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May 26, 2010 at 8:43 AM
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BP looks at top kill to plug oil leak

VENICE, La., May 26 (UPI) -- BP officials said they could decide Wednesday whether to go ahead with a "top kill" method to try to cap an oil well spewing crude into the Gulf of Mexico.

Diagnostic tests were under way on the sunken rig to determine whether the top kill procedure can be successfully executed, BP said in a news release. The "top kill" method involves injecting heavy drilling fluids into the well to stem the flow of oil and gas and ultimately kill the well.

Once the tests are complete, "a decision will be made on the execution of the top kill procedure itself," the release said.

Hundreds of thousands of gallons of oil have been spewing into the gulf since the oil rig exploded April 20 and sank. Eleven rig workers died.

BP said the top-kill process could take up to two days, but wouldn't predict how long it would be before proving whether the operation was successful.

The oil company said plans and equipment were in place to combine the top kill process with the pressurized injection of material into the blowout preventer to prevent or limit the oil's flow.

If the top kill fails, BP said it would deploy a containment box that would be connected to the Discoverer Enterprise drillship to capture most of the oil flowing from the well.

Work on the drilling two relief wells, begun earlier in May, continues, BP said. Each well is estimated to take about three months to complete.

The White House said President Barack Obama will return to Louisiana Friday for another survey of the spill's damage.


Panel OKs Muslim center at Ground Zero

NEW YORK, May 26 (UPI) -- A proposal for a Muslim community center near the spot where New York's World Trade Center stood has won the support of a Manhattan community board.

After a raucous hearing Tuesday evening, Community Board No. 1 voted 29-1 in favor of the move with 10 abstentions, The New York Times reports.

He board's vote is seen as an important barometer of community sentiment even though it was only an advisory one, the newspaper says.

More than 100 people testified before the panel voted. Some carried pictures of family members who were killed in the attack on the World Trade Center.

"The pain never goes away," C. Lee Hanson, 77, told the board. Hanson's son Peter died in the attack.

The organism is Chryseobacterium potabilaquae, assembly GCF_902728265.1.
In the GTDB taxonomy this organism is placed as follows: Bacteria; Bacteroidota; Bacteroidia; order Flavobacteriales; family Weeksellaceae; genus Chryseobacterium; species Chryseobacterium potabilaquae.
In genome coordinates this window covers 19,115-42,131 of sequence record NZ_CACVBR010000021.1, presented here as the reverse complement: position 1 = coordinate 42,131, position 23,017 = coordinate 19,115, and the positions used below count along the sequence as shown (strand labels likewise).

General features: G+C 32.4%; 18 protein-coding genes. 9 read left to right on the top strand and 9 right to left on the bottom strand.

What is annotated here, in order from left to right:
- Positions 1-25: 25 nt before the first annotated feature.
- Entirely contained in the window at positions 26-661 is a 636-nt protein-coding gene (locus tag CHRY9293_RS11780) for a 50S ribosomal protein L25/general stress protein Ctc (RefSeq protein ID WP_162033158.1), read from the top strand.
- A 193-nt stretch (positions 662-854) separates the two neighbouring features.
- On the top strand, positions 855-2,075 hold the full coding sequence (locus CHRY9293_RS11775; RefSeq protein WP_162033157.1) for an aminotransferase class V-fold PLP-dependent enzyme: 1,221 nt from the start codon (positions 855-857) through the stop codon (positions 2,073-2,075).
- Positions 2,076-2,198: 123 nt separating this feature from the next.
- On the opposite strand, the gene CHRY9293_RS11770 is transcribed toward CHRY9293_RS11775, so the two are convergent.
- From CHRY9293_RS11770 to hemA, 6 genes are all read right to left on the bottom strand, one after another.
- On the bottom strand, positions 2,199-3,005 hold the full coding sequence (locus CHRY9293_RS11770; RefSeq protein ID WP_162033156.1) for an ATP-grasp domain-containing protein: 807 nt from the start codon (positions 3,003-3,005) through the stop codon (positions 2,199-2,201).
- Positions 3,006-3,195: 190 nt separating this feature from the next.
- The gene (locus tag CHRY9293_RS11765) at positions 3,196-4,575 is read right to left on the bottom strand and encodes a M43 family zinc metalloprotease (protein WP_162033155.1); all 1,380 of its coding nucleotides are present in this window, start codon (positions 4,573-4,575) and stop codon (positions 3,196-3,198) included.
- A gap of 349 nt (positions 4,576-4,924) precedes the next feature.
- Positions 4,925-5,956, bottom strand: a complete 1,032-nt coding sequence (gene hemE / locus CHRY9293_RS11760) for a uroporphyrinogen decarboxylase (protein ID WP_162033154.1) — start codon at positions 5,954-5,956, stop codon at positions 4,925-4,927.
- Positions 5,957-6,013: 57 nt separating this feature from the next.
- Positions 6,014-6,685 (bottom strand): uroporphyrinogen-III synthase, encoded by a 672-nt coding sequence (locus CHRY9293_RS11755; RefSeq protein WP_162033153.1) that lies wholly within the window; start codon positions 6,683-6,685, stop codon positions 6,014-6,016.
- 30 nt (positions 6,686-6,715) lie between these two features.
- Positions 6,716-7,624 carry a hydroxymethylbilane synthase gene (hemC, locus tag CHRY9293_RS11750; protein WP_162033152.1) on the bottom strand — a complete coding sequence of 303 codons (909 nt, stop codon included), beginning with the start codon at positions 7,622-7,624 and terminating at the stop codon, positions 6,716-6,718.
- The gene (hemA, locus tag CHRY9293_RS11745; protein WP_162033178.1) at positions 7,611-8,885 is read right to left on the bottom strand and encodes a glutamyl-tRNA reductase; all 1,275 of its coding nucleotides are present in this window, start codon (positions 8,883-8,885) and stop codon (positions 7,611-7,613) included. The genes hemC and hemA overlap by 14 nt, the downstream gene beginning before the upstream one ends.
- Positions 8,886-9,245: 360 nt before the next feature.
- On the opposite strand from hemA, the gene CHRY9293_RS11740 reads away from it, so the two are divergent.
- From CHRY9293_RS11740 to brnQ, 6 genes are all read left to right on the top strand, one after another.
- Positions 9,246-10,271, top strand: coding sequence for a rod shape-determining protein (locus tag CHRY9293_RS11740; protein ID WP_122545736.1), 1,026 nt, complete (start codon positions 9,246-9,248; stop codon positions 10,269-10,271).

Hanson said building a tribute to Islam so close to the World Trade Center would be insensitive.

Others told the board the center would be a monument to tolerance.


Clinton urges international response

SEOUL, May 26 (UPI) -- U.S. Secretary of State Hillary Clinton says the international community has a "duty" to respond to the sinking of a South Korean ship apparently by the North.

Arriving in South Korea Wednesday from China, Clinton issued her appeal as relations between the two Koreas plunged further with the North severing all ties with the South.

An international team of investigators last week said North Korea was responsible for the March 26 sinking of the South Korean war ship Cheonan in the Yellow Sea, killing 46 sailors. The North has denied any involvement.

"This was an unacceptable provocation by North Korea and the international community has a responsibility and a duty to respond," Clinton told reporters in Seoul.

Separately, South Korea Wednesday vowed to press on with retaliatory actions against the North, Yonhap news agency reported quoting Unification Ministry spokesman Chun Hae-sung.

"Even though the North should apologize and prosecute those responsible, it has again taken measures undermining inter-Korean relations," Chun said. "The South will deal with these North Korean threats unwaveringly and sternly."

Prior to Clinton's arrival, South Korean President Lee Myung-bak announced a number of measures against the North including the suspension of all trade.

Yonhap reported in Beijing, Clinton tried unsuccessfully to convince Chinese leaders to forge a united, tough response against the North.


Flooding in Poland spreads beyond borders

WARSAW, Poland, May 26 (UPI) -- Severe flooding in Poland, already responsible for the deaths of 15 people, now is threatening neighboring countries, officials said.

The flooding, caused by heavy rains last week, pushed Polish rivers to their highest levels in more than 100 years and caused an estimated $576 million in damage, Sky News reported Wednesday.

Weather forecasters said rain and storms would affect Poland until the middle of the week, increasing the risk of flooding in Germany as the systems push north along the Vistula and Oder rivers.

About 4,000 people have been evacuated along the Vistula's path, northwest of Warsaw, the British news outlet said.

In eastern Germany, where the Oder River runs along the German-Polish border, water levels have started to rise, prompting flood warnings in Ratzdorf and Eisenhuttenstadt, officials said.

Polish Prime Minister Donald Tusk has pledged more than $576 million in aid for the tens of thousands of people left homeless in southern and central Poland because of the flood. Tusk said the funds would come from a Polish government reserve meant to co-finance European Union projects.

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